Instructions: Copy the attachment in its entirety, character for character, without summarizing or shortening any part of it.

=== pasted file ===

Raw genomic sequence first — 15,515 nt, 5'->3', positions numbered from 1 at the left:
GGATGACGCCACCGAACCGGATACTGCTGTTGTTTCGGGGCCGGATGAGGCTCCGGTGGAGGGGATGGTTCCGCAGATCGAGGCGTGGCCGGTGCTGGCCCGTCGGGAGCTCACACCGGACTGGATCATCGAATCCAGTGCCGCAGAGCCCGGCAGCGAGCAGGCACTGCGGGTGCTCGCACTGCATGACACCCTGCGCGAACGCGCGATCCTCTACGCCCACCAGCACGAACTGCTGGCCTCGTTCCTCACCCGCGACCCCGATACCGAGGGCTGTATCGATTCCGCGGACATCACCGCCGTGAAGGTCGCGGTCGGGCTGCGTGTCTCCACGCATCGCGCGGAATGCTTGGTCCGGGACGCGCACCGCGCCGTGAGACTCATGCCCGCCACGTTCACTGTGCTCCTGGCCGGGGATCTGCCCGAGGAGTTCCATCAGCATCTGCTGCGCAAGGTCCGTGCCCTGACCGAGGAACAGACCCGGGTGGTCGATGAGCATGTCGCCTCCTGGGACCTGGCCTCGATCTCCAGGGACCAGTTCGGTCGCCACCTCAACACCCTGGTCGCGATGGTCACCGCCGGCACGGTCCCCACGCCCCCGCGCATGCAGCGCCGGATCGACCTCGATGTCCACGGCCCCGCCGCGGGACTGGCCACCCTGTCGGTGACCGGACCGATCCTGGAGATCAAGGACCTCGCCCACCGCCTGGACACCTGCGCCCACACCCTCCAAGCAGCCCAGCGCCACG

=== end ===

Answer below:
Raw genomic sequence first — 15,515 nt, 5'->3', positions numbered from 1 at the left:
GGATGACGCCACCGAACCGGATACTGCTGTTGTTTCGGGGCCGGATGAGGCTCCGGTGGAGGGGATGGTTCCGCAGATCGAGGCGTGGCCGGTGCTGGCCCGTCGGGAGCTCACACCGGACTGGATCATCGAATCCAGTGCCGCAGAGCCCGGCAGCGAGCAGGCACTGCGGGTGCTCGCACTGCATGACACCCTGCGCGAACGCGCGATCCTCTACGCCCACCAGCACGAACTGCTGGCCTCGTTCCTCACCCGCGACCCCGATACCGAGGGCTGTATCGATTCCGCGGACATCACCGCCGTGAAGGTCGCGGTCGGGCTGCGTGTCTCCACGCATCGCGCGGAATGCTTGGTCCGGGACGCGCACCGCGCCGTGAGACTCATGCCCGCCACGTTCACTGTGCTCCTGGCCGGGGATCTGCCCGAGGAGTTCCATCAGCATCTGCTGCGCAAGGTCCGTGCCCTGACCGAGGAACAGACCCGGGTGGTCGATGAGCATGTCGCCTCCTGGGACCTGGCCTCGATCTCCAGGGACCAGTTCGGTCGCCACCTCAACACCCTGGTCGCGATGGTCACCGCCGGCACGGTCCCCACGCCCCCGCGCATGCAGCGCCGGATCGACCTCGATGTCCACGGCCCCGCCGCGGGACTGGCCACCCTGTCGGTGACCGGACCGATCCTGGAGATCAAGGACCTCGCCCACCGCCTGGACACCTGCGCCCACACCCTCCAAGCAGCCCAGCGCCACG